The Tour De France is a massive bike race. Running from Saturday July 4th to Sunday July 26th , the race is made up of 21-stages and will cover a total distance of 3,360 kilometers.
Long ago I thought I might like to take up cycling but never could get comfortable with the clip-less pedals and the prospect of breaking my wrists. So I watch vicariously as these athletes traverse the lovely French scenery. Here are a few takeaways I’d like to share from watching the race:
1) The human body is an incredible machine
It is estimated that the average Tour De France rider, on an average day, would burn 6,071 calories[i].
This calorie expenditure is equal to about 12-Big Macs, each day.
The race is a test of both physical and mental challenges. There are often massive crashes durnig the race so riders may be nursing injuries
Riders must compete over varied terrains and in all-types of conditions – rain, heat, wind etc.
It is estimated that they pedal about 486,000 strokes over the course of the race.
2) People do better in a group
While individual riders compete in the race based on time, there are 9-members in a team that support the lead rider.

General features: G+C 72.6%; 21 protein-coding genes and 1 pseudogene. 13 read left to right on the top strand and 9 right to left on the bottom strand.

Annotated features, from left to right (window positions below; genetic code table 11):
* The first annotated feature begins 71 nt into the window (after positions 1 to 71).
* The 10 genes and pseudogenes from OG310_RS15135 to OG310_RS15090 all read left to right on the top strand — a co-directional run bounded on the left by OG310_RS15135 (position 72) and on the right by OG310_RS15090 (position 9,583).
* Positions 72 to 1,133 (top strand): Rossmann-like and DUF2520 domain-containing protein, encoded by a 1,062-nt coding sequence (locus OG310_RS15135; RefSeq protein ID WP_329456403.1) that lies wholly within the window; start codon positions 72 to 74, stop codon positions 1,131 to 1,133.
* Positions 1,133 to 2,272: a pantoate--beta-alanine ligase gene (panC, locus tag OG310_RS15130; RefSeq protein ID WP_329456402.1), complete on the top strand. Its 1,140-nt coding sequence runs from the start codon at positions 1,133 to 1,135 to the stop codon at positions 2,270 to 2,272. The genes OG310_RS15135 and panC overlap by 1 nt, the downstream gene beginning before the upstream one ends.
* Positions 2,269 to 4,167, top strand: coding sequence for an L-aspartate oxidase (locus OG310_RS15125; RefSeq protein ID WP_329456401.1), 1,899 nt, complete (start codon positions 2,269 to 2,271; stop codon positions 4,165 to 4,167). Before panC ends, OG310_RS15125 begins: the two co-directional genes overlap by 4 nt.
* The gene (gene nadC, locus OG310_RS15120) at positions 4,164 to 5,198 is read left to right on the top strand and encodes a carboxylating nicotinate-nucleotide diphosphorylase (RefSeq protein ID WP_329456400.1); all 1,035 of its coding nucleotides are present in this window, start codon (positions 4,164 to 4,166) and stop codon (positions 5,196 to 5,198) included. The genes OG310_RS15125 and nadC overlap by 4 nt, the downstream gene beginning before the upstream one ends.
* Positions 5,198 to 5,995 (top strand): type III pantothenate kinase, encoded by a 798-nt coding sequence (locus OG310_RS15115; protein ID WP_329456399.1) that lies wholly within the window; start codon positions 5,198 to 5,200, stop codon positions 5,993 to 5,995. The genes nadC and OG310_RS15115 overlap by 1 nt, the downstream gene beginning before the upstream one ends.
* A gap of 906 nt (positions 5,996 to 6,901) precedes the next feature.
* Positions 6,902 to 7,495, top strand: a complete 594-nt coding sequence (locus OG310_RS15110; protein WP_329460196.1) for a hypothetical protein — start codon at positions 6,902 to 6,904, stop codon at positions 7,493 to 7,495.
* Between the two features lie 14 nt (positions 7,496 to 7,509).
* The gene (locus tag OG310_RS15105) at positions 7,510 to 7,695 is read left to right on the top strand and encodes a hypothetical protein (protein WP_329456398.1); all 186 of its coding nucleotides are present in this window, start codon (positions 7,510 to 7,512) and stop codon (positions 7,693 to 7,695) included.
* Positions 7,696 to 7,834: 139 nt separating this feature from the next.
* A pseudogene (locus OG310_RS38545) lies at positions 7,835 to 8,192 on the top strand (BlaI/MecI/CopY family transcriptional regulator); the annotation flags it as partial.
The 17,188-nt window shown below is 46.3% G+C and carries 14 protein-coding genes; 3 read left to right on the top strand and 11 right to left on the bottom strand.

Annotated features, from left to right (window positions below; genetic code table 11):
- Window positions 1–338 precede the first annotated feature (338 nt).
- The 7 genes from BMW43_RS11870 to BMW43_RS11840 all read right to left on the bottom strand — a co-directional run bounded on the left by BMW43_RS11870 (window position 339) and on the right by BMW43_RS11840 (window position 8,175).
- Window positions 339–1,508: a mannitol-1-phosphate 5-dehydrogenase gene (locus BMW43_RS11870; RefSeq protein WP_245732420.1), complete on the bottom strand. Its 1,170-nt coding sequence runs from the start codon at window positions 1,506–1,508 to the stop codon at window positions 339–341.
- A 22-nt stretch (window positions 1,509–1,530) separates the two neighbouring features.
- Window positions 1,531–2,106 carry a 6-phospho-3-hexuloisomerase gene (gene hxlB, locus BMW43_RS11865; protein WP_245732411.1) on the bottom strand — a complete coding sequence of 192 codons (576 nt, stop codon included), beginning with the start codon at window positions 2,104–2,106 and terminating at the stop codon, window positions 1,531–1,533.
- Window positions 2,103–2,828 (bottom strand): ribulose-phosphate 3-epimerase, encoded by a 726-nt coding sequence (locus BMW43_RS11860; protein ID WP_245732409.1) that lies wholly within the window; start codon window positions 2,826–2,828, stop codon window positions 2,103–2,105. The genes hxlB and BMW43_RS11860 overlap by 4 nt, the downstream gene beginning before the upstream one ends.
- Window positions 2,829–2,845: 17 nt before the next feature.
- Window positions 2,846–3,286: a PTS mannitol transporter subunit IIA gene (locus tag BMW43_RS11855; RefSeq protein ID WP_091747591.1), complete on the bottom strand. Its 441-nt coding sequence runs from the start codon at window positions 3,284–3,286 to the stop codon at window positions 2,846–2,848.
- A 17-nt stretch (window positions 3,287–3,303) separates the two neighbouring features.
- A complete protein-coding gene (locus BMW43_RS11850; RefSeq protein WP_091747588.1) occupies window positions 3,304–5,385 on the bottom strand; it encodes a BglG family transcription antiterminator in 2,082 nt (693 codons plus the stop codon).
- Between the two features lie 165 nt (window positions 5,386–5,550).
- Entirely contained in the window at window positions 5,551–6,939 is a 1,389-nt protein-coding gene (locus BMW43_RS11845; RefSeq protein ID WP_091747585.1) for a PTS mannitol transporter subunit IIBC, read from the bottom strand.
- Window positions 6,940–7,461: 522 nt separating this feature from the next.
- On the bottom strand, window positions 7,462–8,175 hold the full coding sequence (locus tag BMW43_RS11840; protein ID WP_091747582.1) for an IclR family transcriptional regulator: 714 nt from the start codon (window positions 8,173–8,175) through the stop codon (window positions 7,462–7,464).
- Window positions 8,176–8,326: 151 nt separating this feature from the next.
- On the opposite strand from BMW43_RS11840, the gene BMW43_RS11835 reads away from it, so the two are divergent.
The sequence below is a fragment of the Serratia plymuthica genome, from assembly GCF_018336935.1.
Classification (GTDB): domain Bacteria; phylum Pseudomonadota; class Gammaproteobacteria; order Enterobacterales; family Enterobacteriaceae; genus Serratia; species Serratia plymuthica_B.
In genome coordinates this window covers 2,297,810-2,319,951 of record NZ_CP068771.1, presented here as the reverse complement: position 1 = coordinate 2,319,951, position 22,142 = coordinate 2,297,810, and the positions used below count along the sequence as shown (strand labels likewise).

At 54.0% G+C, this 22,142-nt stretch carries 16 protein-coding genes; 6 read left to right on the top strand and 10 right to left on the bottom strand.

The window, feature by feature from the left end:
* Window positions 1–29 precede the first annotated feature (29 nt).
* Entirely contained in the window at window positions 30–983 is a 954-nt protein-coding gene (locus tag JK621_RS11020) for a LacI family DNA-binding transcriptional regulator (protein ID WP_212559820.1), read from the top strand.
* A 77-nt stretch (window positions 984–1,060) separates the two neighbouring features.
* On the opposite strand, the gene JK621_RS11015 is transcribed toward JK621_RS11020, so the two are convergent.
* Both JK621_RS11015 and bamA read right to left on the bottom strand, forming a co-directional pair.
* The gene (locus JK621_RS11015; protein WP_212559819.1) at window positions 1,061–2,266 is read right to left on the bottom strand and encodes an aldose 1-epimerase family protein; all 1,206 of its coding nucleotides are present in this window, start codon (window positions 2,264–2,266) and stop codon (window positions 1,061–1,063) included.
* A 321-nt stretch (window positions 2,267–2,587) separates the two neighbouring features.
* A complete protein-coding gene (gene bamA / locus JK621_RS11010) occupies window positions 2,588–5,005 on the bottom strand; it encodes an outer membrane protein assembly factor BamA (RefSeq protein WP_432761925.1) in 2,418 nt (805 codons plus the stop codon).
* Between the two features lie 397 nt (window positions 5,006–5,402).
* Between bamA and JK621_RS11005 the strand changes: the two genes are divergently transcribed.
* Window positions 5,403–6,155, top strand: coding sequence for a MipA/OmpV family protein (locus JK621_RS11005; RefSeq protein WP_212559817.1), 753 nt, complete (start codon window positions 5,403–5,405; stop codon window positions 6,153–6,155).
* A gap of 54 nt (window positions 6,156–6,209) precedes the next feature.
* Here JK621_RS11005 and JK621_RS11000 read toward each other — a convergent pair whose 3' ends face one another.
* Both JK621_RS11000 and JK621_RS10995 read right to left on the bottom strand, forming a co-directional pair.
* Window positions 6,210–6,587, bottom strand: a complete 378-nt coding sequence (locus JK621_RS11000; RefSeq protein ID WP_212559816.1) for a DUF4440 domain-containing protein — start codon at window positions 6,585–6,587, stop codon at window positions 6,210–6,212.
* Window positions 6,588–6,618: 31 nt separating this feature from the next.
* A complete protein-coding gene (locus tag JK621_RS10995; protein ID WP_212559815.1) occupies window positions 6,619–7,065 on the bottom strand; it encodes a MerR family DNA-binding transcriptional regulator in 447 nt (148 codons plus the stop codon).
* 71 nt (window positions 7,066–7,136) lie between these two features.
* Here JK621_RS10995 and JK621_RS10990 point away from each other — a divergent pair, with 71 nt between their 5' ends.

During the race clusters of racers from small groups called pelotons – which means little ball or platoon. The peloton[ii] provides drafting benefits to the riders, cutting down wind resistance by 40%
It is incredible to watch these groups flying down the road in tight formations, each member taking turns leading the way and breaking the wind for the pack that is following. Much like how birds migrate with the help of others the same is true for the road racers.
3) Joy De Vivre
The French expression Joy De Vivre refers to the joy of living – living carefree and ebullient. The spectators that line the race route seem to exude joy. Of course this is TV so it may be part of the allure but the crowds do seem to be really enjoying themselves. During commercial breaks the TV will often show scenes of the many villages that the race passes. Again everyone seems happy.
The Tour De France is a grueling race, yet each day someone is celebrated with an awards ceremony. The leader after each stage gets to wear the coveted “yellow jersey” the following day and is rewarded for the day.
So to sum up – we are amazing machines, who perform better in groups and we should celebrate each day!